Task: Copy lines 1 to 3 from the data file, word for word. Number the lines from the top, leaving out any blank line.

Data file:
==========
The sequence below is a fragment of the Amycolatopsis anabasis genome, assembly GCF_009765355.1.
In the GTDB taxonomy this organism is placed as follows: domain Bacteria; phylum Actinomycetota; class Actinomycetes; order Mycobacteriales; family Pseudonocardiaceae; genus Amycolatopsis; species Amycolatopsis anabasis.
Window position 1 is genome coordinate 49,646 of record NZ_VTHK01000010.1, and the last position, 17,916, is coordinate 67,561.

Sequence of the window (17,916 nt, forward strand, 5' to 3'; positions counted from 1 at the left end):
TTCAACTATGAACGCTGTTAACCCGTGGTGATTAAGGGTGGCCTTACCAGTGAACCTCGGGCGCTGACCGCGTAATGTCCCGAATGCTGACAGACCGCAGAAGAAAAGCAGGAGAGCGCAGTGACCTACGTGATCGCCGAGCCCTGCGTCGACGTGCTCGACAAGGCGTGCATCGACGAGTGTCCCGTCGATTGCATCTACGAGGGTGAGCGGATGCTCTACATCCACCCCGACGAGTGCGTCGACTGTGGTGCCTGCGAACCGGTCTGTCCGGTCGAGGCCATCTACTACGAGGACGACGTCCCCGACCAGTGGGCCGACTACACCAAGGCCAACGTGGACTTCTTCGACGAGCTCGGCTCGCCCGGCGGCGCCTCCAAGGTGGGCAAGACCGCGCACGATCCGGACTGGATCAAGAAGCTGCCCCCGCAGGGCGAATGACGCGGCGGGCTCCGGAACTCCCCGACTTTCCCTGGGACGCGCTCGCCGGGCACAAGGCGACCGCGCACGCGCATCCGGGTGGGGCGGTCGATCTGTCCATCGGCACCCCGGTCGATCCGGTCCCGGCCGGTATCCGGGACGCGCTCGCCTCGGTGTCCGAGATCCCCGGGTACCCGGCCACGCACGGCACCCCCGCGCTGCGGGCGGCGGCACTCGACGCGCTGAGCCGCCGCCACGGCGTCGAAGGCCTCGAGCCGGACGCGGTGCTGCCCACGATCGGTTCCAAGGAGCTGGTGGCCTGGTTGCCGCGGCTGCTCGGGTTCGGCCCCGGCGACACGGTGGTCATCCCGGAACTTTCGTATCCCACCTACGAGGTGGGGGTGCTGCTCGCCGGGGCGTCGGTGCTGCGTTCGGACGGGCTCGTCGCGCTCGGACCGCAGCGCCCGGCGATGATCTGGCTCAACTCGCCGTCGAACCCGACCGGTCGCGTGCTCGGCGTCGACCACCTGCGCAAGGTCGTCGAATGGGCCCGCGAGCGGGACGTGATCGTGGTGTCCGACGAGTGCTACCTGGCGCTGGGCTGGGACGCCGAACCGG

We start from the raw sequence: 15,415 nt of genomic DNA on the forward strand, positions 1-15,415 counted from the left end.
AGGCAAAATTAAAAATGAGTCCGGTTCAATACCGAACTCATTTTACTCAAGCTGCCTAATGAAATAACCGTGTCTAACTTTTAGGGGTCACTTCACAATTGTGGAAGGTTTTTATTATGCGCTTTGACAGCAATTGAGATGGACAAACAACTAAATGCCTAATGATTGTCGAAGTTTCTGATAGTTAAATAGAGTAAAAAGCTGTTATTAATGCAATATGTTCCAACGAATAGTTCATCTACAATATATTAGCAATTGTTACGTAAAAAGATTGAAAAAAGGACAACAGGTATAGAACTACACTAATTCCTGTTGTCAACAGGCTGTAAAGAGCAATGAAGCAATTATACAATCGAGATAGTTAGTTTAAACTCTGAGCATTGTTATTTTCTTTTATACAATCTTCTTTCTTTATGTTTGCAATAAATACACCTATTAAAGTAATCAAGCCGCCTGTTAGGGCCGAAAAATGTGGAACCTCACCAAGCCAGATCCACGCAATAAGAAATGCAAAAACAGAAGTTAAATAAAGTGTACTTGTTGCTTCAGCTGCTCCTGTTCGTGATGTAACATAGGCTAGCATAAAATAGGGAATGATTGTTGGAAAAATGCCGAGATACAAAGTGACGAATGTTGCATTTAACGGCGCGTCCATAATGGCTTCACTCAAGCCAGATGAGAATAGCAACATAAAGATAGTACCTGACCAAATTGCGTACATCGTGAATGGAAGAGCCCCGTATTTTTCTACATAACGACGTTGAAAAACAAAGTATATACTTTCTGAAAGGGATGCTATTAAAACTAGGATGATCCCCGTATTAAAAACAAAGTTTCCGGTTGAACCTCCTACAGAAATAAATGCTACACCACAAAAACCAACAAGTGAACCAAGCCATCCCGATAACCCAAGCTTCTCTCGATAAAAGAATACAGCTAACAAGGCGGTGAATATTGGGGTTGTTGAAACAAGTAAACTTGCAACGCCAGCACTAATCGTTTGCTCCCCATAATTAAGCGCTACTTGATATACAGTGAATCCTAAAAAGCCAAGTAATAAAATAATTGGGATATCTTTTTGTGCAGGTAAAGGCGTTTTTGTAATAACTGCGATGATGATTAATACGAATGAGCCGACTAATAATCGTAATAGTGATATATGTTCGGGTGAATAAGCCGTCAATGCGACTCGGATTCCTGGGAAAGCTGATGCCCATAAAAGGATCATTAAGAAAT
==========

The sequence below is a fragment of the Amycolatopsis anabasis genome, assembly GCF_009765355.1.
In the GTDB taxonomy this organism is placed as follows: domain Bacteria; phylum Actinomycetota; class Actinomycetes; order Mycobacteriales; family Pseudonocardiaceae; genus Amycolatopsis; species Amycolatopsis anabasis.
Window position 1 is genome coordinate 49,646 of record NZ_VTHK01000010.1, and the last position, 17,916, is coordinate 67,561.